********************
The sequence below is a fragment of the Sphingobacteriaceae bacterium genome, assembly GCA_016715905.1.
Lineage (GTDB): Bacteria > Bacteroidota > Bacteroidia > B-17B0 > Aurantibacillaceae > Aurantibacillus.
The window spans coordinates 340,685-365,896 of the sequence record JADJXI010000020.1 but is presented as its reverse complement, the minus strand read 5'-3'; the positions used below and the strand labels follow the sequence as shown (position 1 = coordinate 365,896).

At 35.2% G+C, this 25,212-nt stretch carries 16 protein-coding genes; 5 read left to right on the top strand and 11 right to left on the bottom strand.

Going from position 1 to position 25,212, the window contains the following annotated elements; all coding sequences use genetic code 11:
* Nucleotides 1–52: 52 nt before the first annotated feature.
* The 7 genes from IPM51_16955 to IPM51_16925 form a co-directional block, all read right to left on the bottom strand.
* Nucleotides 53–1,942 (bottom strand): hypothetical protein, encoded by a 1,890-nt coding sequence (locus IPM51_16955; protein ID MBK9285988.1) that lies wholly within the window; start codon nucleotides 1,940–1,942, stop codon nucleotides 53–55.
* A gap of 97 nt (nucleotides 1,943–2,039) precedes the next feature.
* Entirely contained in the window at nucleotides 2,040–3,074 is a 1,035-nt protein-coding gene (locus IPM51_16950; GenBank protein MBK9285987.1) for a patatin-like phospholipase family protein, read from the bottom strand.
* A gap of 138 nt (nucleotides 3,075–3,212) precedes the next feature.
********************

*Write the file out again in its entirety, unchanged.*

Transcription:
The sequence below is a fragment of the Sphingobacteriaceae bacterium genome, assembly GCA_016715905.1.
Lineage (GTDB): Bacteria > Bacteroidota > Bacteroidia > B-17B0 > Aurantibacillaceae > Aurantibacillus.
The window spans coordinates 340,685-365,896 of the sequence record JADJXI010000020.1 but is presented as its reverse complement, the minus strand read 5'-3'; the positions used below and the strand labels follow the sequence as shown (position 1 = coordinate 365,896).

At 35.2% G+C, this 25,212-nt stretch carries 16 protein-coding genes; 5 read left to right on the top strand and 11 right to left on the bottom strand.

Going from position 1 to position 25,212, the window contains the following annotated elements; all coding sequences use genetic code 11:
* Nucleotides 1–52: 52 nt before the first annotated feature.
* The 7 genes from IPM51_16955 to IPM51_16925 form a co-directional block, all read right to left on the bottom strand.
* Nucleotides 53–1,942 (bottom strand): hypothetical protein, encoded by a 1,890-nt coding sequence (locus IPM51_16955; protein ID MBK9285988.1) that lies wholly within the window; start codon nucleotides 1,940–1,942, stop codon nucleotides 53–55.
* A gap of 97 nt (nucleotides 1,943–2,039) precedes the next feature.
* Entirely contained in the window at nucleotides 2,040–3,074 is a 1,035-nt protein-coding gene (locus IPM51_16950; GenBank protein MBK9285987.1) for a patatin-like phospholipase family protein, read from the bottom strand.
* A gap of 138 nt (nucleotides 3,075–3,212) precedes the next feature.